Legends of Cursed Jewelry

Posted on October 28, 2014 by Mary Hood | 0 Comments

During the month of ghosts and goblins, it’s tradition to entertain superstitions—and what’s better than a scary stories about beautiful yet cursed gems and trinkets?

The following tales of cursed jewelry may make you laugh or send shivers down your spine. Grab the candy corn, light a pillar candle, and read on—if you dare…

klopman diamond

We’ll start off light with the old joke about the Klopman Diamond:

A businessman boards a flight and takes a seat next to a glamorous woman. He notices her stunning, nearly blinding diamond and inquires about it.

“This is the Klopman diamond,” she explains. “Yes, it’s quite lovely, but it comes with an unfortunate curse.”

“A curse?” he asks, his curiosity mounting. “What’s the curse?”

“Mr. Klopman.” 


The following tales of another “cursed” stone, the Hope Diamond, are far darker. The Hope Diamond, a 45.52 carat stone, was originally part of a 116.16 carat stone known as the Tavernier Blue. This gem was served as one of the eyes on a Hindu statue before Jean Baptiste Tavernier stole it. Hindu priests placed a curse on the stone—and anyone who managed to get their hands on it.

 hope diamond

The first supposed victim of this curse was Tavernier himself, who, if the rumors are correct, died of a violent fever shortly after stealing the stone. His body was then ravaged by wolves. While records make dispute this last bit, it certainly makes for a terrifying story.
Heiress Evalyn Walsh McLean, then owner of The Washington Post, appears to have suffered from the mysterious curse as well. After purchasing the diamond, wearing it for sometime, and even letting her dog wear it around the house, she witnessed her family slowly fall apart. Her husband left her for another woman and later died in a mental institution. Two of her children passed (one in an accident and one by drug overdose), and she had to sell The Washington Post because she was saddled with immense debt.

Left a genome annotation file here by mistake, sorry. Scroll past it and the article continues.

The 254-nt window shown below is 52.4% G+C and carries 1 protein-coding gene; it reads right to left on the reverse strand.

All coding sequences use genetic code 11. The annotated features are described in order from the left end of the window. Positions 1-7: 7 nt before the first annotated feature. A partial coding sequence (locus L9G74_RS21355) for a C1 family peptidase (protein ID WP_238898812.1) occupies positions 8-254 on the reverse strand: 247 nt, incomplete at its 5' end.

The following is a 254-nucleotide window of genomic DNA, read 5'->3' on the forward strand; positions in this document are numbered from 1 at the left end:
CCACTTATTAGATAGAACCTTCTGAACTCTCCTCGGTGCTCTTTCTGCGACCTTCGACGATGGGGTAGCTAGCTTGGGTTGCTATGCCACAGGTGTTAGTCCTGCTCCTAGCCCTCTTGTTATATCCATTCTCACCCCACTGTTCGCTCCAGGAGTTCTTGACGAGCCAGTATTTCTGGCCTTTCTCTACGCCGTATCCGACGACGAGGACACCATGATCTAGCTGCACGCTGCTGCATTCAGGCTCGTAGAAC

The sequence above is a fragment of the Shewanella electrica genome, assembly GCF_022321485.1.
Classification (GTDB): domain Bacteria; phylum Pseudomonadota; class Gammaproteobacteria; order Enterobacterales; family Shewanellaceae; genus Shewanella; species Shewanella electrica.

According to legend, even those with minimal involvement with the stone weren’t safe. James Todd, the mailman who delivered the diamond to the Smithsonian (it’s current home) was badly injured in an auto accident shortly thereafter. Later, his house burned down. 
Oddly enough, the following gem was also stolen from a Hindu statue and is credited with driving its possessors to suicide. The Black Orlov Diamond was filched from a statue of the Hindu god, Brahma. Until it was cut into three separate stones, which appears to have broken the curse, it was certainly up to no good:

black orlov diamond

J. W. Paris, who brought the stone to the U.S. in 1932, committed suicide by jumping off a skyscraper shortly after selling the stone.

Russian princesses Nadia Vyegin-Orlov and Leonila Galitsine-Bariatinsky, also owners of the Black Orlov Diamond, both killed themselves by jumping from buildings in Rome (some months apart from one another.)

Last on our list of dazzling terrors, the Delhi Purple Sapphire. Peter Tandy, curator at the Natural History Museum in London, discovered this stone roughly 30 years ago. The stone was packed in boxes packed in yet more boxes and was accompanied by this message:

“Whoever shall then open it, shall first read out this warning, and then do as he pleases with the jewel. My advice to him or her is to cast it into the sea.”

dehli purple sapphire

Most likely, the stone was looted from the Temple of Indra in Cawpore during a mutiny in 1857. It was eventually purchased by Edward Heron-Allen who found that it only brought him rotten luck. He gave it to friends, only to have it promptly returned. Apparently, one of these friends was a singer, who permanently lost her singing voice after possessing the stone.

Heron-Allen chucked the stone in to the Regent’s Canal, but the gem wasn’t through with him yet. A jeweler purchased the stone from the canal dreger and returned it to Heron-Allen. Determined to rid himself of the stone, Heron-Allen put the stone in a bank vault, where it was to remain for the rest of his life and at least three years after his death. His daughter was not even allowed to touch the stone.

What do you think? Curses or coincidences?


Photos: R. E. Barber via Flicker, Brent Moore via Flickr, Christina Saint Marche via Flickr, Gemselect

Posted in cursed jewelry, fun, gem lore, hope diamond, jewelry



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